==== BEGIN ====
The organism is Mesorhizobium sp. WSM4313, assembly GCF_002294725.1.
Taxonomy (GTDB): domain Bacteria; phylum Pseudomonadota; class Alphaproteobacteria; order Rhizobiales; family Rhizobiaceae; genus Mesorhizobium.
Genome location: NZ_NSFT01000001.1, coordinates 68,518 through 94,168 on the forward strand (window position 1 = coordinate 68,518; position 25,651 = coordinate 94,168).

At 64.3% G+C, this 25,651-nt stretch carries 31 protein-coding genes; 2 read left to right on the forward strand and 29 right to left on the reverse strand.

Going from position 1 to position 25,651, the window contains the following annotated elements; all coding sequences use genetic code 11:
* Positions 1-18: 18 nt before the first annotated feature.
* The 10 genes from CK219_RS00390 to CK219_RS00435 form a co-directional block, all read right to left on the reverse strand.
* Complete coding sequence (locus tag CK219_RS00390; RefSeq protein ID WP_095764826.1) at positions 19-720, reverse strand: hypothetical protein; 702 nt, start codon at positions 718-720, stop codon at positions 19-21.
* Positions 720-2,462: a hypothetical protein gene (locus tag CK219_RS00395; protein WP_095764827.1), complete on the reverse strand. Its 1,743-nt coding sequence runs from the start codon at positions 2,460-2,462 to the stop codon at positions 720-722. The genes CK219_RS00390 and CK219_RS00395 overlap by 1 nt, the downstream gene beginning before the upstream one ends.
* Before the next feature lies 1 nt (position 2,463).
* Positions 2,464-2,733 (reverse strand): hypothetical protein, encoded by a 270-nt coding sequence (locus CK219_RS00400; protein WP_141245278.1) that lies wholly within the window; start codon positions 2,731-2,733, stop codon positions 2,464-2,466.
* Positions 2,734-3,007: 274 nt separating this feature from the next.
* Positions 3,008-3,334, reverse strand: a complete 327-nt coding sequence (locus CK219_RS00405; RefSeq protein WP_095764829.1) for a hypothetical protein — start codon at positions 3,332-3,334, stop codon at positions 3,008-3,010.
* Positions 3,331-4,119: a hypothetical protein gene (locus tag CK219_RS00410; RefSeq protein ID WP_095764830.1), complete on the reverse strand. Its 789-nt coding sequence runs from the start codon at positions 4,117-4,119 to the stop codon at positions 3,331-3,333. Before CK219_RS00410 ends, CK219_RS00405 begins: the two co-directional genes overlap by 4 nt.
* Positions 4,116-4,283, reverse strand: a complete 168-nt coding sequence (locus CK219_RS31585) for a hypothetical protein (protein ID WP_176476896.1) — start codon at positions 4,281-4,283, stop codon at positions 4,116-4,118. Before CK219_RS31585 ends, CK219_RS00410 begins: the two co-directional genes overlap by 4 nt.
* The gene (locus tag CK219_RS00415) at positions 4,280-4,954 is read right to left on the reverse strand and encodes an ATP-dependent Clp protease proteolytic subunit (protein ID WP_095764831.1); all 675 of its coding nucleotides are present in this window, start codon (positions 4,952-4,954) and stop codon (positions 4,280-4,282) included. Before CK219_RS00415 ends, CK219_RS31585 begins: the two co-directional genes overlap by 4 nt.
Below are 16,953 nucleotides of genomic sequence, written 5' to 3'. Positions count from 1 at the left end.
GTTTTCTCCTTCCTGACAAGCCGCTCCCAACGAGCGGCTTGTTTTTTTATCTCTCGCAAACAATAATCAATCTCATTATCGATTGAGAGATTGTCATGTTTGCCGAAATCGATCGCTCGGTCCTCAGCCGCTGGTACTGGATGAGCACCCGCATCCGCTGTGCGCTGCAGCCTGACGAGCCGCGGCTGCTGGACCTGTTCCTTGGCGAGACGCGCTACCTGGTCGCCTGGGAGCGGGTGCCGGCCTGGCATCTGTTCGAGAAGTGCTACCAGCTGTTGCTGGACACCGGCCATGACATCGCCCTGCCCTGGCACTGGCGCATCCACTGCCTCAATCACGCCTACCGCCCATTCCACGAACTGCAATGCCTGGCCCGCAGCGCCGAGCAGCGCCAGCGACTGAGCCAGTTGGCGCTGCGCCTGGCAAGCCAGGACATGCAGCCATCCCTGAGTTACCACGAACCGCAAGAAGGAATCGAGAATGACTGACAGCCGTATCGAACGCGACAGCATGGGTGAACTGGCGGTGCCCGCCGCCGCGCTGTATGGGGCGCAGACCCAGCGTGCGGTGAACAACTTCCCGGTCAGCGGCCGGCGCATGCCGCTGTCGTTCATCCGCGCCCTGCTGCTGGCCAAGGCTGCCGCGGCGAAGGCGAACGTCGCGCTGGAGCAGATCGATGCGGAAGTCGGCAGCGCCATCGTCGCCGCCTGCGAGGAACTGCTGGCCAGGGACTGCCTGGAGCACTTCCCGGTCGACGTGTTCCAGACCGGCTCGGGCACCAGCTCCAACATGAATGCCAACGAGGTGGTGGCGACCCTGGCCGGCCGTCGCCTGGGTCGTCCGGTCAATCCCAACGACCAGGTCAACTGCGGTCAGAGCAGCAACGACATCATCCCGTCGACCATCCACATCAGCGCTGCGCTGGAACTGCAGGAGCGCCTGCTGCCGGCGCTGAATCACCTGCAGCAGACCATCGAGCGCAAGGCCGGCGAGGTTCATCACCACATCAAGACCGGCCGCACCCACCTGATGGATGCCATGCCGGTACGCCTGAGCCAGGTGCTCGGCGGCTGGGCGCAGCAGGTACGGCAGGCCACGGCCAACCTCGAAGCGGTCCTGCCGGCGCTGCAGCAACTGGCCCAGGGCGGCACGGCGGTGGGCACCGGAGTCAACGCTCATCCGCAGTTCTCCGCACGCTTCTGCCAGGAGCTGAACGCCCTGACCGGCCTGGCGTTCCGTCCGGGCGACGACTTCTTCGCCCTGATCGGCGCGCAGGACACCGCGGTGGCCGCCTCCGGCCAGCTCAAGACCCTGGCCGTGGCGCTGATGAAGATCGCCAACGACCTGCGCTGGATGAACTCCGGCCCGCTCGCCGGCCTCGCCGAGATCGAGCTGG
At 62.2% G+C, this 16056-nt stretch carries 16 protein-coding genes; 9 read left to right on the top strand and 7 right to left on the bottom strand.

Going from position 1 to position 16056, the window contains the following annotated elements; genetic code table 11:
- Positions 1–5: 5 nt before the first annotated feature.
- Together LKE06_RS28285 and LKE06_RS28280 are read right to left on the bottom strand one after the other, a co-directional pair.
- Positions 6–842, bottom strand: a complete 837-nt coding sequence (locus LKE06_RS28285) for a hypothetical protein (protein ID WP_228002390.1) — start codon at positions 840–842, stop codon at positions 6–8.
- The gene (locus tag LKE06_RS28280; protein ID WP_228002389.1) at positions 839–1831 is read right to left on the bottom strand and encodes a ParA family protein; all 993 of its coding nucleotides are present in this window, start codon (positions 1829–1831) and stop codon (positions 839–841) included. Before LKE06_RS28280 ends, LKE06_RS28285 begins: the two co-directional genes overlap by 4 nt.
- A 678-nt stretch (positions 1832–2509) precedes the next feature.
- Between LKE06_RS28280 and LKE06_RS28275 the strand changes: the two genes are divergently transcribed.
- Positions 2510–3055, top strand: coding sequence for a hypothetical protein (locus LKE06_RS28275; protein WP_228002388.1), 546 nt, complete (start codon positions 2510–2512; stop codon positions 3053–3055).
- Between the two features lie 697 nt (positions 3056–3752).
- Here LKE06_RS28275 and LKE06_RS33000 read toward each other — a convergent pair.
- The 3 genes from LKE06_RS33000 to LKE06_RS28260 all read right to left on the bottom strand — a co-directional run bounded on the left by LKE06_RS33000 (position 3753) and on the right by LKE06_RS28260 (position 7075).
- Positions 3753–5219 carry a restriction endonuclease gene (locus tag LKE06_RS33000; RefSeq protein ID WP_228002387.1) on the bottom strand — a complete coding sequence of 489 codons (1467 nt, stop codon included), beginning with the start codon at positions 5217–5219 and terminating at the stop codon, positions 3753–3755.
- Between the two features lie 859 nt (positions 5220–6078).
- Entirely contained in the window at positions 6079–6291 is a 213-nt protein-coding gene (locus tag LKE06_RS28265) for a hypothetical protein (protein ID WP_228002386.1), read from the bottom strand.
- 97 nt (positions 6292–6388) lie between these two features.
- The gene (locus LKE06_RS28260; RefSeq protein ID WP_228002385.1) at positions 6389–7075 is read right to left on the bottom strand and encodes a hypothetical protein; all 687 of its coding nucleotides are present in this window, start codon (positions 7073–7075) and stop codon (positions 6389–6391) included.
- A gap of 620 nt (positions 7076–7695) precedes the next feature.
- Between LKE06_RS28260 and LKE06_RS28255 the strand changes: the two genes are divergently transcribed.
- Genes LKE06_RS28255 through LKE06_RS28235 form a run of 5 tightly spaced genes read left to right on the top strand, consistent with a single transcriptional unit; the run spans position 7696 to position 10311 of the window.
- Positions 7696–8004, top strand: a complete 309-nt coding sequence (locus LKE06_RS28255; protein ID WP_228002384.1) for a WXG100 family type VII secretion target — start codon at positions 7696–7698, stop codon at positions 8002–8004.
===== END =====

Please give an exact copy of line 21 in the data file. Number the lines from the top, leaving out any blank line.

- Positions 1–5: 5 nt before the first annotated feature.